We pick up the Yaxha tribe returning unhappily to camp...again. Steph says that the challenge wasn't that hard, but that when they all started putting together the frame and "building like lunatics," it turned into "a big cluster...mess." Hmm. I'm not sure I'm familiar with the term "clustermess." What do you suppose that means? Too subtle for me! The team stands around grumping about how sad it was, and Steph interviews that she thinks the team can still pull it out. "I've been in worse situations," she chuckles. Amy tells us that, while she thinks the challenge situation stinks, she can get up and go on. The women then have a chat about the impressive condition of their clothes, Amy shocked at the shape her shirt is in after sleeping in it for a week. Steph recommends boiling it, but assures them that it will only get worse. I like the part where Amy says, "We're brushing our teeth with a tree." Lydia tries an argument that they're in paradise, but it doesn't look like anyone's buying, partly because they can't take advantage of all the nice water on account of the vicious crocodiles that are presumably everywhere. Amy explains that she has zero outdoor experience, but even if you "stick needles in [her] eyeballs," she won't quit. I'm not sure the needles thing was even on the table, but it's an impressive thing, if it's true. And I guess you never know what might come in handy in a challenge.
Over at Nakum, the tribe members are still being kept company by Howlie. I'm sure he's glad they're home, since he has probably been saving up an entire afternoon's worth of yelling in anticipation of their return. The tribe does some trash-talking about being up 4-1 in challenges. There's no sign in this episode of Blake's still feeling poorly, so presumably he's bounced back from his brush with whatever combination of exhaustion and prickle-poisoning had him flat on his back for the last two episodes. Bobby Jon says that he enjoyed winning, which he isn't really accustomed to doing. Aw. Poor Bobby Jon. The group stretches out on the brand-new blankets. Brooke says that they're going to build a better shelter from the tarp, but not in the heat of the early afternoon or whatever this is.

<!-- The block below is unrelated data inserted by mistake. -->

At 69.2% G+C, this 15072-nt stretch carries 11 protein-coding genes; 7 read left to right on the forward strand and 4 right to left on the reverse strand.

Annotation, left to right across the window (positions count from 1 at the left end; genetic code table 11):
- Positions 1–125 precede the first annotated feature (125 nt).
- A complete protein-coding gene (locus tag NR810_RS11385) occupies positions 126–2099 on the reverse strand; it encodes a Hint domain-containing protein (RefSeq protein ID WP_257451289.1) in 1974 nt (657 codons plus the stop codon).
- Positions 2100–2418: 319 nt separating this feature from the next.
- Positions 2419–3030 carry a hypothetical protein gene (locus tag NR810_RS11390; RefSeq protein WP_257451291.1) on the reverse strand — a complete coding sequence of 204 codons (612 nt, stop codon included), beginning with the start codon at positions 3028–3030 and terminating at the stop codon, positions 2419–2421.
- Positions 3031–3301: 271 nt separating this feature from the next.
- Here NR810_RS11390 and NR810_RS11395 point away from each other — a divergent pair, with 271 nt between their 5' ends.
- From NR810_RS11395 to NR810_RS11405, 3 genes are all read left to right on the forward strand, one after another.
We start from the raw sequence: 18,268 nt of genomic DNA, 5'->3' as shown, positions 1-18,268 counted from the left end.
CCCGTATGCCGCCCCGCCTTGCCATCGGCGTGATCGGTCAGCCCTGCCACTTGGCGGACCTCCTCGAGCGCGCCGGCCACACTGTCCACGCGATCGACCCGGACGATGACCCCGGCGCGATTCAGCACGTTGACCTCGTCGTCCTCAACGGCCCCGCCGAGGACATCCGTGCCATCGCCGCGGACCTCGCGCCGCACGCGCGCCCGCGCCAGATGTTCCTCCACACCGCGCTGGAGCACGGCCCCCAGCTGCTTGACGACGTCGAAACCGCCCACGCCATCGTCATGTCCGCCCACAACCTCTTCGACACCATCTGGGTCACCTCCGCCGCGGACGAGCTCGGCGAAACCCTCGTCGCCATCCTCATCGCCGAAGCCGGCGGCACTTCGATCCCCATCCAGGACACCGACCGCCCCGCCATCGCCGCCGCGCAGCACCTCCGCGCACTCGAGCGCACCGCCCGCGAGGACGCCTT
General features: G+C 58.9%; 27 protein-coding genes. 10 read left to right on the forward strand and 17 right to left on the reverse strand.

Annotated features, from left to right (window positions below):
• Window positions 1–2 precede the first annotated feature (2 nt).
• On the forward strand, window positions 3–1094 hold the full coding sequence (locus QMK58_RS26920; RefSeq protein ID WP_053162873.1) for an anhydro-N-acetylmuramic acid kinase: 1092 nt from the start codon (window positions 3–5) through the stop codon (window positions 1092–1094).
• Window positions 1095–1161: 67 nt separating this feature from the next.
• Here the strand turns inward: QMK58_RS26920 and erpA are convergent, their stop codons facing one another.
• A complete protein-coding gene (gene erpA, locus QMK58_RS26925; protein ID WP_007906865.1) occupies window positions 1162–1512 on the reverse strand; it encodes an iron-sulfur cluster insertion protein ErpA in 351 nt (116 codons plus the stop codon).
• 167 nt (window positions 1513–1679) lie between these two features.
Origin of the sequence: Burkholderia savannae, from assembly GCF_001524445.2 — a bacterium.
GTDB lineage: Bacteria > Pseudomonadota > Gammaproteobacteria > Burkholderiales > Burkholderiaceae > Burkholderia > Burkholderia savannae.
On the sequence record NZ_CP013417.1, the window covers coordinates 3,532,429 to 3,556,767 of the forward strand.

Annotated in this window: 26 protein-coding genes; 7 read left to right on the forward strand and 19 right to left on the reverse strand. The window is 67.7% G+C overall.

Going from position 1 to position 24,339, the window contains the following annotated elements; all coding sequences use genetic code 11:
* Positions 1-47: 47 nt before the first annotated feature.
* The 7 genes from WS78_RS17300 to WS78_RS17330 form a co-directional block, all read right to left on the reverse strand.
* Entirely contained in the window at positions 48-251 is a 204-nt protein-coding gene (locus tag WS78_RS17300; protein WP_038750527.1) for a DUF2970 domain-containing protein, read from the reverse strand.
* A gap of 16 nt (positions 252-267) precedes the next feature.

Brooke goes on to elaborate that, as a general matter, the heat is making it very hard to get much done. Farmer Beavis says that this is one of the hardest experiences of his life. They were all having their asses kicked by the heat, and they couldn't go in the water on account, again, of the "alligators," which others have been calling "crocodiles," and what do I know? Anyway, some of the Nakumians get into their boat and head out into the water, with others chickening out for fear of being eaten. Once the boat is out in the water, Bobby Jon jumps over the side for a quick dip. Farmer Beavis follows, explaining in an interview that he likes to "live on the edge." Ewww. Miami Vice called in search of its lingo, Farmer Beavis. Cindy -- also saying "alligators," so maybe that's what they are -- says that it's stupid for the people out there to think they're safe in deep water, because the hotter it gets, the more alligators go into deep water to keep cool, too. Also, she's had in-depth counseling sessions with the alligators, and they report that they've been feeling neglected and suffering from signs of mild depression, so you never know when they might lash out. Judd takes a swim. "The brave may not live long, but the cautious don't live at all," says Farmer Beavis. He isn't nasty, particularly, and he isn't loud, and he isn't arrogant yet. He's just...completely insufferable in this very vague way that makes me really wish an alligator had actually eaten him.